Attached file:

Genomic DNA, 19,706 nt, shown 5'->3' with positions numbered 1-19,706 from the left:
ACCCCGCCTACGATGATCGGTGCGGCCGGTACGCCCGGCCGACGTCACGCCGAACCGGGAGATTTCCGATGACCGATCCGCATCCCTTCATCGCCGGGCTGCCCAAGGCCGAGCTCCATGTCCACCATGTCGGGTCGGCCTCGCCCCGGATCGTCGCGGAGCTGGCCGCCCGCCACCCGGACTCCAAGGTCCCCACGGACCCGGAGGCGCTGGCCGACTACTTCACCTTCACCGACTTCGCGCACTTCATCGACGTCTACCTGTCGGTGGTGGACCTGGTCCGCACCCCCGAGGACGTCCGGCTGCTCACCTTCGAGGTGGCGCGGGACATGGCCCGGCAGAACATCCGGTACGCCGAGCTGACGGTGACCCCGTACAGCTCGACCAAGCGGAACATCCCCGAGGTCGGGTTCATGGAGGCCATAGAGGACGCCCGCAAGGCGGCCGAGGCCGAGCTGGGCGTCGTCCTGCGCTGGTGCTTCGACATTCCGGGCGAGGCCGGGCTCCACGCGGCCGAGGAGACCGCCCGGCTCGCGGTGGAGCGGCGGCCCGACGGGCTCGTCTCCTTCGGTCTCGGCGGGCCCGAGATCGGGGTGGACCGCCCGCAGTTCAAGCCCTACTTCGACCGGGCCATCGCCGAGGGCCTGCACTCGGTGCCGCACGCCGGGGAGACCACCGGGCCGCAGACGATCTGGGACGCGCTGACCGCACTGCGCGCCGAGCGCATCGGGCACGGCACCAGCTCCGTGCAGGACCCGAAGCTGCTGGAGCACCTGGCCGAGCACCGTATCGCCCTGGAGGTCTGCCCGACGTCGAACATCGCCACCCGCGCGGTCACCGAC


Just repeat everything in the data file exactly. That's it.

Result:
Genomic DNA, 19,706 nt, shown 5'->3' with positions numbered 1-19,706 from the left:
ACCCCGCCTACGATGATCGGTGCGGCCGGTACGCCCGGCCGACGTCACGCCGAACCGGGAGATTTCCGATGACCGATCCGCATCCCTTCATCGCCGGGCTGCCCAAGGCCGAGCTCCATGTCCACCATGTCGGGTCGGCCTCGCCCCGGATCGTCGCGGAGCTGGCCGCCCGCCACCCGGACTCCAAGGTCCCCACGGACCCGGAGGCGCTGGCCGACTACTTCACCTTCACCGACTTCGCGCACTTCATCGACGTCTACCTGTCGGTGGTGGACCTGGTCCGCACCCCCGAGGACGTCCGGCTGCTCACCTTCGAGGTGGCGCGGGACATGGCCCGGCAGAACATCCGGTACGCCGAGCTGACGGTGACCCCGTACAGCTCGACCAAGCGGAACATCCCCGAGGTCGGGTTCATGGAGGCCATAGAGGACGCCCGCAAGGCGGCCGAGGCCGAGCTGGGCGTCGTCCTGCGCTGGTGCTTCGACATTCCGGGCGAGGCCGGGCTCCACGCGGCCGAGGAGACCGCCCGGCTCGCGGTGGAGCGGCGGCCCGACGGGCTCGTCTCCTTCGGTCTCGGCGGGCCCGAGATCGGGGTGGACCGCCCGCAGTTCAAGCCCTACTTCGACCGGGCCATCGCCGAGGGCCTGCACTCGGTGCCGCACGCCGGGGAGACCACCGGGCCGCAGACGATCTGGGACGCGCTGACCGCACTGCGCGCCGAGCGCATCGGGCACGGCACCAGCTCCGTGCAGGACCCGAAGCTGCTGGAGCACCTGGCCGAGCACCGTATCGCCCTGGAGGTCTGCCCGACGTCGAACATCGCCACCCGCGCGGTCACCGAC